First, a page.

Starring John Krasinski and his wife Emily Blunt, this is not your typical Hollywood horror movie.
A Quiet Place made quite a racket last weekend, at least in Paramount’s accounting office. The horror film directed by John Krasinski and starring him and his wife, Emily Blunt, earned $50 million, and its rave critical success suggests it could be making noise for weeks to come.
But as the name suggests, the movie itself is hardly your typical Hollywood horror bombast. Indeed, silence is more than simply golden in A Quiet Place: It is the difference between life and death.
Strange creatures have invaded earth from who-knows-where, and civilization apparently lies in ruins at their feet. They’re completely blind, but no matter: Their sense of hearing is so acute, and their armor so strong, that survivors have just one hope: Live the rest of their lives in almost complete silence to keep from drawing the creatures’ attention.
The Abbots know full well how swift and vicious these beasts can be. Months earlier, their youngest son — too young to know better — turned on a noisy toy he came across, and that was the last thing the kid ever did. But the rest of the family still survives: Lee, wife Evelyn, daughter Regan and son Marcus. Oh, and there’s another little one on the way — a baby born in a world in which the tiniest cry might mean the end.
The movie offers a lot of complexity within its simple premise and taut, 90-minute runtime. We could talk about a lot of things in this space, but I’d like to focus on one of the most obvious, but richest, elements in A Quiet Place: The quiet.
The movie is silent for long stretches. The family communicates almost completely through signs and signals. They walk along specially made sand pathways barefoot, too keep the noise to a minimum. Every brush of cloth, every rustle of leaf, sets even the viewer’s teeth on edge. I swear, in the movie showing I saw, folks let their popcorn grow cold just so the monsters on screen wouldn’t hear them chew.
The best horror movies play on the things that scare us already. And while all of us would be rightfully terrified of these larged-eared critters, silence itself can be strangely terrifying, too. I’ve seen enough horror movies to know that the most tense moments aren’t when the music crescendos: It’s when it stops.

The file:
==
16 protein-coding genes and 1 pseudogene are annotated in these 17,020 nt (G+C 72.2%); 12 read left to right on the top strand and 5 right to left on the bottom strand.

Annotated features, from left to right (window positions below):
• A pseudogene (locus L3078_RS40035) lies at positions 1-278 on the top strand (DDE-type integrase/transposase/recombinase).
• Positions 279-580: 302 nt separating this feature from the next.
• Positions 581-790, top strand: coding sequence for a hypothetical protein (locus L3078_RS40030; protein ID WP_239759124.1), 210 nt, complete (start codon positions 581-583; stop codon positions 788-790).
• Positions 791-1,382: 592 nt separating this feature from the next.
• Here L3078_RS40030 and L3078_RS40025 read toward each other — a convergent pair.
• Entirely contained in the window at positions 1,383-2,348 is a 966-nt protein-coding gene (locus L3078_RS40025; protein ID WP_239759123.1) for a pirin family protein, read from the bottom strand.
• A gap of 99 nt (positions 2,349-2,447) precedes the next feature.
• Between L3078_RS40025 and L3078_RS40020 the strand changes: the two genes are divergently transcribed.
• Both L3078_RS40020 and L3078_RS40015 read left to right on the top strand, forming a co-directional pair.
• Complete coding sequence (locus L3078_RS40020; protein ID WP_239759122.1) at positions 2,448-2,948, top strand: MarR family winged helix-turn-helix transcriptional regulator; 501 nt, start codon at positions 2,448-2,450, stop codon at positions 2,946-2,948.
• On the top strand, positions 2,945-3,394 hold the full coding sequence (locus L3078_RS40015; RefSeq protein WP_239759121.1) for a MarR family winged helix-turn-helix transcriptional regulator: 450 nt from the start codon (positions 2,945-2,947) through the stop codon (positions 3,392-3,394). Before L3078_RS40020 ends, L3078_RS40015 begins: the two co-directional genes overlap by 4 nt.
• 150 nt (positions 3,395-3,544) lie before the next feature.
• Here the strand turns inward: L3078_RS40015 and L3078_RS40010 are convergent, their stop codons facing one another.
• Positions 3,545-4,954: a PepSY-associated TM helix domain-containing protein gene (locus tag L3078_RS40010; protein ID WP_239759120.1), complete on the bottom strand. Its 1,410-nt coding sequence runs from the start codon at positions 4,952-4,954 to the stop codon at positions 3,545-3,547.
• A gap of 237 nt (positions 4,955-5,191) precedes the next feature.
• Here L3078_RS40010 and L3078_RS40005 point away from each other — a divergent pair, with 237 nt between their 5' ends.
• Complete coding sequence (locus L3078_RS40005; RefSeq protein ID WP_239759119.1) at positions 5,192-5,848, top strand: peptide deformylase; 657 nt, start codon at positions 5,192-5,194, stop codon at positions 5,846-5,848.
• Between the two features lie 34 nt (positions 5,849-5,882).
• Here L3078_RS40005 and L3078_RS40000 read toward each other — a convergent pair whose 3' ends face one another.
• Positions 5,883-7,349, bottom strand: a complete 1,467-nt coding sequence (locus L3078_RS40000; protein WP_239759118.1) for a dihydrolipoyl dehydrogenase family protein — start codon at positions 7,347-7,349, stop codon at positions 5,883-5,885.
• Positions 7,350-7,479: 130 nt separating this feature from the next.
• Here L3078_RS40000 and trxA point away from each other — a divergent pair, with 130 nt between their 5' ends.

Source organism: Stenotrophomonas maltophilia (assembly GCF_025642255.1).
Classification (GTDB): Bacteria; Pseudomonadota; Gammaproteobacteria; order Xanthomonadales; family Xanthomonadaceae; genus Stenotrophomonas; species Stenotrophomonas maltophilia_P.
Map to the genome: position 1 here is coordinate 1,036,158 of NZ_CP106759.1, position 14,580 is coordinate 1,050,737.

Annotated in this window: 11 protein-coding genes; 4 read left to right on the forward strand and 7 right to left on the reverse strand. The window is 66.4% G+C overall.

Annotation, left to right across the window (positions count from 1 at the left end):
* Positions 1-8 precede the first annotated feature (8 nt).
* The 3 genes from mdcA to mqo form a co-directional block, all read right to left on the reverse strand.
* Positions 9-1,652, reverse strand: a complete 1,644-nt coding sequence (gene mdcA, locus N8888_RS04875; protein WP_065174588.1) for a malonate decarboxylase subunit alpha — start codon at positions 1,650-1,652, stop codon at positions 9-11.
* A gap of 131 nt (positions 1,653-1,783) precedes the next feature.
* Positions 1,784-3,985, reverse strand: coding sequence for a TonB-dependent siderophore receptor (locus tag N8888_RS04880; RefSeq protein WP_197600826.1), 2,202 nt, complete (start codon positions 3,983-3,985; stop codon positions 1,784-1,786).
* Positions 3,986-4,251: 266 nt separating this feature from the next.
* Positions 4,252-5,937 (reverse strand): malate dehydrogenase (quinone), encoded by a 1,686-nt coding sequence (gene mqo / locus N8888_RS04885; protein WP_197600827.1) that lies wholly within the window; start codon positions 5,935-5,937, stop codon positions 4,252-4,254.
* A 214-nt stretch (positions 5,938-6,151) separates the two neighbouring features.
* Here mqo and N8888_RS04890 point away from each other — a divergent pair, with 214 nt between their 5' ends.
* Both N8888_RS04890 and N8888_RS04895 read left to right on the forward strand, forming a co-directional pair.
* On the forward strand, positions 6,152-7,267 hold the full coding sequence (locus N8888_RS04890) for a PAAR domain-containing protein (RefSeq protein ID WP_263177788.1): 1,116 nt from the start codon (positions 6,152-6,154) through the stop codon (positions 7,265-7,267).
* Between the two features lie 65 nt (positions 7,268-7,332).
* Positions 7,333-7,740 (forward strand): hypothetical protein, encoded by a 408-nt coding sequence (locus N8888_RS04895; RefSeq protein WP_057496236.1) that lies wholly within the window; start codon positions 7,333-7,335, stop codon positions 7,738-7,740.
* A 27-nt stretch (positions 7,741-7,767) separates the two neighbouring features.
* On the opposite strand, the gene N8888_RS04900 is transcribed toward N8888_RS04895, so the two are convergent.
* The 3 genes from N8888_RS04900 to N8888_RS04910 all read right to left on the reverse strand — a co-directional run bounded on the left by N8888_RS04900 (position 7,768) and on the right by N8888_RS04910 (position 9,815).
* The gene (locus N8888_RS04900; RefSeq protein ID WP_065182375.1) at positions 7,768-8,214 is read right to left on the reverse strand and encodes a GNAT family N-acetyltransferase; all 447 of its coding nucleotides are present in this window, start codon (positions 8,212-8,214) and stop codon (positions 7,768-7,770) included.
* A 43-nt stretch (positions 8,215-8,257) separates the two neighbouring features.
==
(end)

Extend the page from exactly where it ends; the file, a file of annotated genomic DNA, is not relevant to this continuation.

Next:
When I was a teen, my parents used to go to bed before I did, and I’d be responsible for turning off all the lights and locking the doors. Those nights scared me — not because each light I turned off brought the house closer to total darkness, but because of the silence that followed me through room and hall. The silence told me I was alone.
We live in a particularly noisy age. We seem to need sound — constant, unflagging stimulation for not just our ears, but our eyes, as well. We dread pauses in conversation. We have a hard time sitting in a quiet room without looking for a screen to turn on and distract us. I can’t even go to the bathroom without bringing my phone. Even as I write this — an activity that you’d think would benefit from a little peace and quiet — I have a baseball game on for background noise.
We’re always scared of “the other.” And in a cacophonous world, silence itself is the other.
But silence is intimate, too. In our rare moments when we find it, we can more easily hear who we are and who we’re meant to be. We find our priorities. We find companionship. Sometimes, I believe we find God.
In 1 Kings 19, we’re told that Elijah heard God not in fire or earthquake, but in a “still small voice.” In Psalms 46, He tells us, “be still, and know that I am God.”
For millennia, Christians have heeded those words. For Benedictine monks and nuns, observed to clear away mental and emotional clutter to better hear and heed the will of God. Theophilus, patriarch of Alexandria way back around the year 400, said that monks should “love silence and the Catholic faith, for nothing at all is more important than these two things.”
Silence is hard for us. Scary, even. But it’s also beautiful. We see that in A Quiet Place’s quiet moments. The family walks through beautiful forests, barefoot, the hushed footfalls blending imperceptively with the sound of the air breathing through the trees. They play board games quietly by the light of a lantern, using soft, cloth game tokens. They communicate through looks, gestures and signs: Every thought is literally unspoken, but visible, and all the more poignant.
And when they eat, they hold hands and bow their heads in prayer — each talking with God silently, separate yet together.
No screeching television. No caterwauling phone. No noise to distract Mom and Dad, daughter and son, from what’s really important in their lives: Each other. And, if the prayer is any indication, God, too. Their world is rife with danger, but they’re blessed, and they know it — blessed beyond measure.
It’s telling, I think, that even in a place where the slightest sound can mean danger, Lee and Evelyn are determined to bring another baby into the world. Life, even life lived in such dire circumstances, is precious. It’s worth living.
The more bucolic moments of A Quiet Place remind me of the times I’ve felt closest to my own children — hiking through the Colorado mountains, maybe, or jogging beside a river. We talk, of course, but the conversation is almost secondary to simply being there, together. We hear our feet strike dirt. Hear our own breathing. Hear the sounds of God’s creation around us, feeling the sun on our faces and the breeze on our arms.
Sometimes, I think we’re most ourselves when we’re not saying a word. We’re not preening. We’re not pretending. We’re not scolding or yelling or teaching or apologizing. We simply … are. And in that silence, we’re reminded how precious that is.
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